Best Practice from Wiggert farm in Löffingen

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Did you know that a farm can be operated in a way that actually extracts CO2 from the atmosphere instead of causing it? Let us introduce you to the “Haslachhof farm” in Germany! The farm is operated by Wolfram Wiggert who combines smart choices in crops with energy from biomass and eco-friendly measures that involves the local stakeholders.

In 2003, Wiggert converted his farm to sustainable operation and thus had to face new challenges. In order to implement the shift to ecological farming, he had to include alfalfa-clover-grass in the crop rotation of his farm located in Löffingen, Germany. Since this plant mix does not yield sufficient revenues, Wiggert searched for solutions that matched his ecological approach to farming. The construction of the biogas plant was the logical consequence for the “Haslachhof farm” in 2006. Not only did it fit into the sustainable concept of his farm, it also extended it by producing organic fertiliser for the entire farm from the digestate. Thereby, a closed cycle economy was achieved in which the building of humus and storing of CO2 is enabled with a humus content of 4-8% on the arable land. Next to electricity, the biogas plant produces heat that is used 100% year round. While in summer the local heating network is fed with approx. 400 kW, the demand is higher in winter, so that the biogas plant is run according to the seasons. The plant with a rated output of 500 kW has been expanded in two steps to 2,500 kW. 70% of the input consists of alfalfa-clover-grass and cattle dung from the farm. The aim is to increase the input of these substrates to 100%. In total, the CO2 balance of our biogas plant is even positive with -16g CO2 per kWhel!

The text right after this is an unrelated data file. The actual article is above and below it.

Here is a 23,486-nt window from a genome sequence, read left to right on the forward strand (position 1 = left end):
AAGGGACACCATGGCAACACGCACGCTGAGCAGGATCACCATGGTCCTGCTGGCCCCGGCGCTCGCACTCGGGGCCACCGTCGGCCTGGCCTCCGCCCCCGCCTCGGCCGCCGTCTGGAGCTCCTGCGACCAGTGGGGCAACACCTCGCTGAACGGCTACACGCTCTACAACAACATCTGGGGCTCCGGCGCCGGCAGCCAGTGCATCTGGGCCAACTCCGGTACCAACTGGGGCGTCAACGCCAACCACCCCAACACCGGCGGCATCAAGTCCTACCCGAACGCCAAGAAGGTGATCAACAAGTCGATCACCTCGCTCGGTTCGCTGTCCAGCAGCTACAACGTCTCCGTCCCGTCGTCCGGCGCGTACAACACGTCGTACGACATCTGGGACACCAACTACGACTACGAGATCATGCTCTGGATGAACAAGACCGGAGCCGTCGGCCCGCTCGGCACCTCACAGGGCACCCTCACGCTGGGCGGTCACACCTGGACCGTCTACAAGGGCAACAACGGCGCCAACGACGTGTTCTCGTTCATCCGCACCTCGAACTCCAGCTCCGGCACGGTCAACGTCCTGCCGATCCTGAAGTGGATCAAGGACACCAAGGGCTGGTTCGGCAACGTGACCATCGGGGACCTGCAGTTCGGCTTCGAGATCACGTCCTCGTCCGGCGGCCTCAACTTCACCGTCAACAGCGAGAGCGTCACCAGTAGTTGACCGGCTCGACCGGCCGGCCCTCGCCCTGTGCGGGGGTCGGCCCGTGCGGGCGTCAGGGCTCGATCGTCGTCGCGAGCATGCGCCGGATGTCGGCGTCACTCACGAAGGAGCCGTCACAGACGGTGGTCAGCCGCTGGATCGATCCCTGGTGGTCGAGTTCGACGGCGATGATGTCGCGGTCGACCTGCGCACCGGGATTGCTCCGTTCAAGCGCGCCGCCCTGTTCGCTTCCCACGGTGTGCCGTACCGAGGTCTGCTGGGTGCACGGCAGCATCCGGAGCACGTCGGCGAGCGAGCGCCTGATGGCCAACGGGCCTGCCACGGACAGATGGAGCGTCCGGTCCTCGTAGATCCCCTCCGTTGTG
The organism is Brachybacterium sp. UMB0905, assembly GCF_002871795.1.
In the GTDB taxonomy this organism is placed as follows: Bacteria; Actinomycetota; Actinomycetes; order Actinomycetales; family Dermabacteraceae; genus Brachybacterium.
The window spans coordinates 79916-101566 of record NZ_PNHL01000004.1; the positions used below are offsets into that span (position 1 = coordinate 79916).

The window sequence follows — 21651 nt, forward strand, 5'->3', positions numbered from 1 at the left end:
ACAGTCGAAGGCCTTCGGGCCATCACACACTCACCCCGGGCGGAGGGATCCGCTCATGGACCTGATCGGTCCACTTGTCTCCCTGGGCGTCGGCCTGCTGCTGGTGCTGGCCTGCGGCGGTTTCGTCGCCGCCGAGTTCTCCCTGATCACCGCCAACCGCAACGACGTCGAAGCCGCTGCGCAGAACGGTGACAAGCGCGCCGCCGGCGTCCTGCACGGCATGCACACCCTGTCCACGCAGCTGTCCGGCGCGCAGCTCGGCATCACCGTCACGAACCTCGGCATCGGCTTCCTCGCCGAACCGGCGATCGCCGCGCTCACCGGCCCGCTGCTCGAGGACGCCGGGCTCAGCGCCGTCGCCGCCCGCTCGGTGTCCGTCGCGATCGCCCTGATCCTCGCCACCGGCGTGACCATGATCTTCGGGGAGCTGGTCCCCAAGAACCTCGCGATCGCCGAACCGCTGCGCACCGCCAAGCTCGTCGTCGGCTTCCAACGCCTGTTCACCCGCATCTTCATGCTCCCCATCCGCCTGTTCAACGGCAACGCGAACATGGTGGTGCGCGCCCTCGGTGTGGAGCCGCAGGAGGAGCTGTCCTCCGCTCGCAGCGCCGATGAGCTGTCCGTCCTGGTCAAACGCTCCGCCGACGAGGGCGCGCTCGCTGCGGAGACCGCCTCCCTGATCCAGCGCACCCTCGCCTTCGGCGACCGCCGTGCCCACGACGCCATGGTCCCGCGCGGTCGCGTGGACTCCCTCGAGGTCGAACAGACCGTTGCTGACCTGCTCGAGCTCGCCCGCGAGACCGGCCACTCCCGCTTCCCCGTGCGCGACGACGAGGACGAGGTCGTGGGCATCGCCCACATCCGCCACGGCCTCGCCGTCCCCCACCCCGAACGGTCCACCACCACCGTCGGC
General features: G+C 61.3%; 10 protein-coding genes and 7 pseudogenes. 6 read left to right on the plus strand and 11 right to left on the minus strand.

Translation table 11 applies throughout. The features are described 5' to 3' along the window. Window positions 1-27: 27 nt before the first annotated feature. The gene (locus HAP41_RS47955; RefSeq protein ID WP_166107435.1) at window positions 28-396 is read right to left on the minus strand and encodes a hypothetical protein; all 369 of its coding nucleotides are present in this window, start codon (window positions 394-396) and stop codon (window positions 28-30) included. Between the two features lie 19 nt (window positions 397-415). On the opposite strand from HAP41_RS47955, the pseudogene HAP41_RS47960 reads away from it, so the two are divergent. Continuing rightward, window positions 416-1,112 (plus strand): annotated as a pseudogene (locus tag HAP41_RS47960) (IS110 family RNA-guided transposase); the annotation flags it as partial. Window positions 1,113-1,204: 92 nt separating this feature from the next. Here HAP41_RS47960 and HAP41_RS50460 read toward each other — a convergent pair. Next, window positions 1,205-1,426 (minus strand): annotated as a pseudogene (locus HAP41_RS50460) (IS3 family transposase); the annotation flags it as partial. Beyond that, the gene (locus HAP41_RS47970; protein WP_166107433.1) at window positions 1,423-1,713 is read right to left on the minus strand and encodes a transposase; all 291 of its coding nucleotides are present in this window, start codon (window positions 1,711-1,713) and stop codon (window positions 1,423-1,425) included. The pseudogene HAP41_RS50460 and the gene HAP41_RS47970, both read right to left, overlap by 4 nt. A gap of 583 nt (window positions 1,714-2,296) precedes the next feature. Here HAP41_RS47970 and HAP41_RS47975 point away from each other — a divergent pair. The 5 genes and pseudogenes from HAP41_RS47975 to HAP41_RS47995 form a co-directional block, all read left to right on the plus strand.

Included in this outstanding integral concept centered around the biogas plant, Wiggert is running a wood energy plant of about 500kW that is fed with wood chips stemming from regional forestry residues. Moreover, Wiggert has recently started to introduce what might be translated to “blossom sponsorships”. The idea is to have local enterprises sponsor areas on the farm where flowers are planted that not only provide a habitat for insects and small animals, but also help the soil recover and rebuild humus. While this project is implemented on a small part of his land, it is the overall goal of the “Haslachhof farm” to achieve an operation that aims to increase biodiversity on large scale, such as introducing blooming shares in the alfalfa-clover-grass part of the crop rotation.

For his efforts and achievements with regard to sustainability, Wiggert won the CeresAward “Energy farmer of the year 2019”. Right on!

Photos copyright of Timo Jaworr/Wolfram Wiggert.